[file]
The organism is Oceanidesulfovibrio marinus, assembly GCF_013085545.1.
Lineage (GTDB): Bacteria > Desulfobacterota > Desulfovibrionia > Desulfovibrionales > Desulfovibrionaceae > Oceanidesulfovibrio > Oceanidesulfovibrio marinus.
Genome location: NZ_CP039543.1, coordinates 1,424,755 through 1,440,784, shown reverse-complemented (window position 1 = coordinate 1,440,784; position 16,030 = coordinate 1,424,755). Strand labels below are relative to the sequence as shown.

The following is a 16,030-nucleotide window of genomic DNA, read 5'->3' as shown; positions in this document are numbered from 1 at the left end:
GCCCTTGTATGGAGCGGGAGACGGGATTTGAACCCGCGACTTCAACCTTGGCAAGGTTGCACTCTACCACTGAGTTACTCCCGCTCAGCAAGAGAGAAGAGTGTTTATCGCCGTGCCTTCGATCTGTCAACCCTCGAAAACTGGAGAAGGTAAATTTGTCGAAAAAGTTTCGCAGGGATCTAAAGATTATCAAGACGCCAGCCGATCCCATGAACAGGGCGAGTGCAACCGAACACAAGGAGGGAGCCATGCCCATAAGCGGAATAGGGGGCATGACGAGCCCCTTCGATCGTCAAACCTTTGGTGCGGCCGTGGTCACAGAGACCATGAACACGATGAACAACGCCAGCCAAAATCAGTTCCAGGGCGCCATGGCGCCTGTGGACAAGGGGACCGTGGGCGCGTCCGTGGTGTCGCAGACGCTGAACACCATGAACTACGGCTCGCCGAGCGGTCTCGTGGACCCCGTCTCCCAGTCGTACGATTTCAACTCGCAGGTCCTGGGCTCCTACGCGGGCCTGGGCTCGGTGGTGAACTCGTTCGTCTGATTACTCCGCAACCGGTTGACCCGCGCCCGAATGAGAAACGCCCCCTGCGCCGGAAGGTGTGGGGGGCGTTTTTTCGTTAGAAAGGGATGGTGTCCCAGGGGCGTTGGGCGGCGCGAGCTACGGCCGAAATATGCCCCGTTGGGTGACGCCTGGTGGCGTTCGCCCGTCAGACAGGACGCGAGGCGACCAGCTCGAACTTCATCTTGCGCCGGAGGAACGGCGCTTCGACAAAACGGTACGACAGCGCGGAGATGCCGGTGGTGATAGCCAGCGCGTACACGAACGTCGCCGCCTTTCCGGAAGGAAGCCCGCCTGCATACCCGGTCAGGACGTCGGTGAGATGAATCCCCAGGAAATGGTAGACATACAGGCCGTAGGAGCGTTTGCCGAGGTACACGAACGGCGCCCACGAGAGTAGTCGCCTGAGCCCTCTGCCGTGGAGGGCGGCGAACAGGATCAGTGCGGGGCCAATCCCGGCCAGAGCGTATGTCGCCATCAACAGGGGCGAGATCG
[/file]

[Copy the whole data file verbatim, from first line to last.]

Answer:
The organism is Oceanidesulfovibrio marinus, assembly GCF_013085545.1.
Lineage (GTDB): Bacteria > Desulfobacterota > Desulfovibrionia > Desulfovibrionales > Desulfovibrionaceae > Oceanidesulfovibrio > Oceanidesulfovibrio marinus.
Genome location: NZ_CP039543.1, coordinates 1,424,755 through 1,440,784, shown reverse-complemented (window position 1 = coordinate 1,440,784; position 16,030 = coordinate 1,424,755). Strand labels below are relative to the sequence as shown.

The following is a 16,030-nucleotide window of genomic DNA, read 5'->3' as shown; positions in this document are numbered from 1 at the left end:
GCCCTTGTATGGAGCGGGAGACGGGATTTGAACCCGCGACTTCAACCTTGGCAAGGTTGCACTCTACCACTGAGTTACTCCCGCTCAGCAAGAGAGAAGAGTGTTTATCGCCGTGCCTTCGATCTGTCAACCCTCGAAAACTGGAGAAGGTAAATTTGTCGAAAAAGTTTCGCAGGGATCTAAAGATTATCAAGACGCCAGCCGATCCCATGAACAGGGCGAGTGCAACCGAACACAAGGAGGGAGCCATGCCCATAAGCGGAATAGGGGGCATGACGAGCCCCTTCGATCGTCAAACCTTTGGTGCGGCCGTGGTCACAGAGACCATGAACACGATGAACAACGCCAGCCAAAATCAGTTCCAGGGCGCCATGGCGCCTGTGGACAAGGGGACCGTGGGCGCGTCCGTGGTGTCGCAGACGCTGAACACCATGAACTACGGCTCGCCGAGCGGTCTCGTGGACCCCGTCTCCCAGTCGTACGATTTCAACTCGCAGGTCCTGGGCTCCTACGCGGGCCTGGGCTCGGTGGTGAACTCGTTCGTCTGATTACTCCGCAACCGGTTGACCCGCGCCCGAATGAGAAACGCCCCCTGCGCCGGAAGGTGTGGGGGGCGTTTTTTCGTTAGAAAGGGATGGTGTCCCAGGGGCGTTGGGCGGCGCGAGCTACGGCCGAAATATGCCCCGTTGGGTGACGCCTGGTGGCGTTCGCCCGTCAGACAGGACGCGAGGCGACCAGCTCGAACTTCATCTTGCGCCGGAGGAACGGCGCTTCGACAAAACGGTACGACAGCGCGGAGATGCCGGTGGTGATAGCCAGCGCGTACACGAACGTCGCCGCCTTTCCGGAAGGAAGCCCGCCTGCATACCCGGTCAGGACGTCGGTGAGATGAATCCCCAGGAAATGGTAGACATACAGGCCGTAGGAGCGTTTGCCGAGGTACACGAACGGCGCCCACGAGAGTAGTCGCCTGAGCCCTCTGCCGTGGAGGGCGGCGAACAGGATCAGTGCGGGGCCAATCCCGGCCAGAGCGTATGTCGCCATCAACAGGGGCGAGATCG